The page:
Moreover, I happen to know that my professor does Smalltalk and Java programming commercially. I don't think you should speak of things that you don't know about.

I can't deny that C++ is going to be faster at some things than Java, but maybe part of your problem is that you've decided to directly port the code, instead of taking a look at Java and realizing that it doesn't do things at all the same as C++, and programs should be designed differently. A lot of things have overhead in Java...you have to work to eliminate repeated use of those things.

It's interesting that you think you can make the assumption that I haven't done anything complex in my career. What exactly do you know about me, anyway?

Maybe you're having the same problem when you program Java. You're making too many assumptions without any underlying knowledge. That's gonna bite you in the ass every time.

-- The /bin/truth is out there.
[ Parent ]
talking FORTRAN and talking Java (none / 0) (#176)
by exa on Thu Mar 15, 2001 at 03:48:29 AM EST

I'm angry to Java because I think it stole about two months of my precious life. Unfortunately, there weren't other means to code the thing I wanted...

When this Java hype came around, I read all of their manuals. I learnt everything that could be learnt, and started coding this 3d renderer. After I saw that the performance wass awful both in speed and memory, I decided not to write anything in Java until they fixed it. In 2000, I tried out the 1.3 stuff from both IBM and blackdown on my shiny debian box for the grad. data mining course. And I saw that they had not moved an inch. Only, there is more OO bloat in the base library. And that's it.

Remember. There is no shrink wrapped software written in Java. Only lame terrible web _applets_. Gosh, some people even use that beast for servers. On my debian box, there are thousands of (really) software packages installed. The percentage of Java programs is miniscule, or better said: insignificant.

How do you implement an efficient graph type in Java? You can point out those graph codes that draw _really-small_ graphs which would be turtle-speed when compared to some smoking piece of c code. But then the Java codes will be nowhere near the kind of codes we have to do, hard operations on very large graphs. With 10^7 or more edges. The algorithms require a very tight grip on the memory, and each traversal is meant to burn your cpu. That kind of coding is clearly not for Java.

BTW, your professor is on the wrong route. People mainly use C/C++ and FORTRAN on ASCI class supercomputers. And there is something they know. Just read a couple of CFD or LP papers.

Regards,

__
exa a.k.a Eray Ozkural
There is no perfect circle.

[ Parent ]
Now we're getting somewhere (none / 0) (#178)
by Rhamadanth on Thu Mar 15, 2001 at 07:02:46 PM EST

Okay, now that you seem much more calm, I think we can have a discussion. Great. :)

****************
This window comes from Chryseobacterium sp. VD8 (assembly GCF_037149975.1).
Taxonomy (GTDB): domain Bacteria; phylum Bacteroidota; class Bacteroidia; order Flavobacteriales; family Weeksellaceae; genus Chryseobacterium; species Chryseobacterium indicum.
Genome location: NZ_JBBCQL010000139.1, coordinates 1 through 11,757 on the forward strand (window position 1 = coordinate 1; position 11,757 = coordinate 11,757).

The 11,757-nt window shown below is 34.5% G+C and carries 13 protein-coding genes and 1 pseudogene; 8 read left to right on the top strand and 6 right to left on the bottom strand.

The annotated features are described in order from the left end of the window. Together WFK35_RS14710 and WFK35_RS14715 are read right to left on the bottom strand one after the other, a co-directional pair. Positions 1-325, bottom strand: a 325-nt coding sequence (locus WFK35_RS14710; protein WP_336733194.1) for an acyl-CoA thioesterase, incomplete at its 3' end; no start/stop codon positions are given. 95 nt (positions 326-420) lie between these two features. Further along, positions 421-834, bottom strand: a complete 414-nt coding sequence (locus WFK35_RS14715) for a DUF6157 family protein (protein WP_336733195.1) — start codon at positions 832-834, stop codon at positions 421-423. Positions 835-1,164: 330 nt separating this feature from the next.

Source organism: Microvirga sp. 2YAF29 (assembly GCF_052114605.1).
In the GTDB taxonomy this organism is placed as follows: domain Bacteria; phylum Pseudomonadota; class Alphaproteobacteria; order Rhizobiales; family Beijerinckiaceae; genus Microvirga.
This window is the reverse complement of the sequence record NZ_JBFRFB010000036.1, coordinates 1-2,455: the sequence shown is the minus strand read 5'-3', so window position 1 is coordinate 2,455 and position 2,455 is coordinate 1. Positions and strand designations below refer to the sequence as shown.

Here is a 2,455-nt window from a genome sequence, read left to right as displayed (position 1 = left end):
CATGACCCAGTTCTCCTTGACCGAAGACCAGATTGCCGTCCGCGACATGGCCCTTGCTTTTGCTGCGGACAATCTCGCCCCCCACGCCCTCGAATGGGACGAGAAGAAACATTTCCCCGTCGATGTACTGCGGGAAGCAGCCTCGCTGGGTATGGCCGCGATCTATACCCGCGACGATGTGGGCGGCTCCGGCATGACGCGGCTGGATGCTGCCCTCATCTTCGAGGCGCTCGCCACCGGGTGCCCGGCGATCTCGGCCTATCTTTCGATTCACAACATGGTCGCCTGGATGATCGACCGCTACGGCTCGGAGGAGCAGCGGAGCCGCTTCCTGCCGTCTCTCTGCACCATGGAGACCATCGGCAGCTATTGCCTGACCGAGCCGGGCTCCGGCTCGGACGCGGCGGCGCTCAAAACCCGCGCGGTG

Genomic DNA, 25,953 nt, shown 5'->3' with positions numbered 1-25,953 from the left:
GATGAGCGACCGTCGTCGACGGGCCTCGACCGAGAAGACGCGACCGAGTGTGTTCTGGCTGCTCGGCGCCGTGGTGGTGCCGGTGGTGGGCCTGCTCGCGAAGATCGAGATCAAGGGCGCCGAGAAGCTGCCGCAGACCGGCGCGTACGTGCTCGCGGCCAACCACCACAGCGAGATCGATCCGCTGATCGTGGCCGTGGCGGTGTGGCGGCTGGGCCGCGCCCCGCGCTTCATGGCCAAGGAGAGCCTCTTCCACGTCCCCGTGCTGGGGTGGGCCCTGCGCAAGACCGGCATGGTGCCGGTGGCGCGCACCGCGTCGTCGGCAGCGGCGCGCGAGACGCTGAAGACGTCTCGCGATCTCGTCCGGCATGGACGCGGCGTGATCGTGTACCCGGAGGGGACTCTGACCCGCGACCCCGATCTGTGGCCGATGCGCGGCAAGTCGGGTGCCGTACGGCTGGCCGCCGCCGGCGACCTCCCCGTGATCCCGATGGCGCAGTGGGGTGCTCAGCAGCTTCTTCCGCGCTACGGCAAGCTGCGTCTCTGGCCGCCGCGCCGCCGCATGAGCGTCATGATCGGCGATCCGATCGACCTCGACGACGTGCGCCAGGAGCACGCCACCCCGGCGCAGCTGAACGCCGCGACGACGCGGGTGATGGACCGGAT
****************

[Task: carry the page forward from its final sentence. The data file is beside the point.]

Believe it or not, I mostly agree with you. I *do* think that a 100x slowdown is a little bit wrong, but you admit that it's because of debug statements thrown in. I/O shouldn't be that bad, but it is.

I personally like Java as a language. From my point of view as a programmer, I really like the way the language is designed. Its performance leaves something to be desired, but on a multiprocessor box, it's pretty decent. Taking advantage of multithreading really helps.

If you've read some of my other messages, you'll see that I'm really an ObjC/C proponent (Smalltalk, too...but I realize its limitations in the real world.)

For the mathematical programming that we did, solving problems on bacterial meshes (basically a grid-graph), we got pretty decent performance. When we multi-threaded it, it got better. When my prof went in and showed us how to *really* do it, it was pretty great. It may be that whatever graph work you were doing was basically undoable properly in Java, but it might have been okay if someone that had a different outlook on it tinkered with it. I don't know. (On a sort of related note, my Dad took on a programming project that involved Java. He literally got a 100-fold increase in performance because the people that did it before decided to create a new instance of a certain object every time a certain method needed to be run, instead of doing things with class methods. The program was bloated with literally millions of instances of objects. I'm not saying that you'd do a bone-head thing like that, but it's little oversights that make the big differences, sometimes.)

Give Java some time, too. I know that it's got a lot of lame hang-ups right now, but so does C++, and C++ is a lot older.

As for my professor, he's done a lot of stuff, and ended up working with Java. From a research perspective, apparently, it's very interesting. Especially if you're trying to frameworks around parallel processing...it's one of the things that Java happens to do very well.

Me, I'll stick with C when I need performance, and Java when I want to code up something really fast that needs a GUI. I'll leave C++ alone until they clean up the damn grammar.


-- The /bin/truth is out there.
[ Parent ]
The problem is with Java!! (none / 0) (#181)
by exa on Fri Mar 16, 2001 at 01:05:45 PM EST

No language that allocates every damn object on the heap and then does garbage allocation, and favors multiple inheritance and actually does method dispatch on 90% of the code you write... can be used for real scientific computing.

Easy multithreading is one thing, performance is another. Much of the code in Java is "thread-safe" which means that it's too slow to handle for a single processor program, and nowhere fast as a tuned multi-threaded code in an SMP, which also means that it is the worst choice for _any_ NUMA architecture, especially Beowulf. Message passing has got to be fast, no other way, and the very fact that it's so much slower than C makes it the worst choice for any sort of large scale computation.